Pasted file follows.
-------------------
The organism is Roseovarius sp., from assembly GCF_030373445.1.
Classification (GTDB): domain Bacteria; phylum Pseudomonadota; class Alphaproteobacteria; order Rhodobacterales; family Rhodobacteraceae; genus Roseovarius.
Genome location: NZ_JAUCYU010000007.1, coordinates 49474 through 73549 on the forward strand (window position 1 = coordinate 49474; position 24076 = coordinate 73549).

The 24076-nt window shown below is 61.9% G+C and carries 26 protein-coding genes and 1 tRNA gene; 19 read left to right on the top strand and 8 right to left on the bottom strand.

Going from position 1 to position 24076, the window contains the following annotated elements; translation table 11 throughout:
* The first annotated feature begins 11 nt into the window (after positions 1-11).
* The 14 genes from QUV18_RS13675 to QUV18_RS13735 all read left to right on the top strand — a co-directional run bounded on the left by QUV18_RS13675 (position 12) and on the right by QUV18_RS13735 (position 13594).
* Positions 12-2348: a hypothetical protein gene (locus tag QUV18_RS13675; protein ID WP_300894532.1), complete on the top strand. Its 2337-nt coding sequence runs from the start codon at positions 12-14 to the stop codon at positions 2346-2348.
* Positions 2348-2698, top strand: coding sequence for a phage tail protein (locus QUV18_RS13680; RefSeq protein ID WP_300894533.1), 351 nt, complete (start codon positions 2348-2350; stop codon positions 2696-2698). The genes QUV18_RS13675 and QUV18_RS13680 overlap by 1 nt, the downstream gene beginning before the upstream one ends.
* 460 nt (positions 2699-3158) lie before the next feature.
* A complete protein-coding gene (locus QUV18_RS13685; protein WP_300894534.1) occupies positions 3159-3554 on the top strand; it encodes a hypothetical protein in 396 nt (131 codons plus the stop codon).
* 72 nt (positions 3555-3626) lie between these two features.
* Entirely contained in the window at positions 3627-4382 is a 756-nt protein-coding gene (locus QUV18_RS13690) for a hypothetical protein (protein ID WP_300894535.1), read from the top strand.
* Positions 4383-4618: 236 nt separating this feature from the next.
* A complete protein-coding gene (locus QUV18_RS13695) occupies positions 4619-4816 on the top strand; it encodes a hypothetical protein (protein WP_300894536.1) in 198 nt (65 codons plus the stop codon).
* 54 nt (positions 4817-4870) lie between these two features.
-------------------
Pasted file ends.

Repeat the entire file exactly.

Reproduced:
The organism is Roseovarius sp., from assembly GCF_030373445.1.
Classification (GTDB): domain Bacteria; phylum Pseudomonadota; class Alphaproteobacteria; order Rhodobacterales; family Rhodobacteraceae; genus Roseovarius.
Genome location: NZ_JAUCYU010000007.1, coordinates 49474 through 73549 on the forward strand (window position 1 = coordinate 49474; position 24076 = coordinate 73549).

The 24076-nt window shown below is 61.9% G+C and carries 26 protein-coding genes and 1 tRNA gene; 19 read left to right on the top strand and 8 right to left on the bottom strand.

Going from position 1 to position 24076, the window contains the following annotated elements; translation table 11 throughout:
* The first annotated feature begins 11 nt into the window (after positions 1-11).
* The 14 genes from QUV18_RS13675 to QUV18_RS13735 all read left to right on the top strand — a co-directional run bounded on the left by QUV18_RS13675 (position 12) and on the right by QUV18_RS13735 (position 13594).
* Positions 12-2348: a hypothetical protein gene (locus tag QUV18_RS13675; protein ID WP_300894532.1), complete on the top strand. Its 2337-nt coding sequence runs from the start codon at positions 12-14 to the stop codon at positions 2346-2348.
* Positions 2348-2698, top strand: coding sequence for a phage tail protein (locus QUV18_RS13680; RefSeq protein ID WP_300894533.1), 351 nt, complete (start codon positions 2348-2350; stop codon positions 2696-2698). The genes QUV18_RS13675 and QUV18_RS13680 overlap by 1 nt, the downstream gene beginning before the upstream one ends.
* 460 nt (positions 2699-3158) lie before the next feature.
* A complete protein-coding gene (locus QUV18_RS13685; protein WP_300894534.1) occupies positions 3159-3554 on the top strand; it encodes a hypothetical protein in 396 nt (131 codons plus the stop codon).
* 72 nt (positions 3555-3626) lie between these two features.
* Entirely contained in the window at positions 3627-4382 is a 756-nt protein-coding gene (locus QUV18_RS13690) for a hypothetical protein (protein ID WP_300894535.1), read from the top strand.
* Positions 4383-4618: 236 nt separating this feature from the next.
* A complete protein-coding gene (locus QUV18_RS13695) occupies positions 4619-4816 on the top strand; it encodes a hypothetical protein (protein WP_300894536.1) in 198 nt (65 codons plus the stop codon).
* 54 nt (positions 4817-4870) lie between these two features.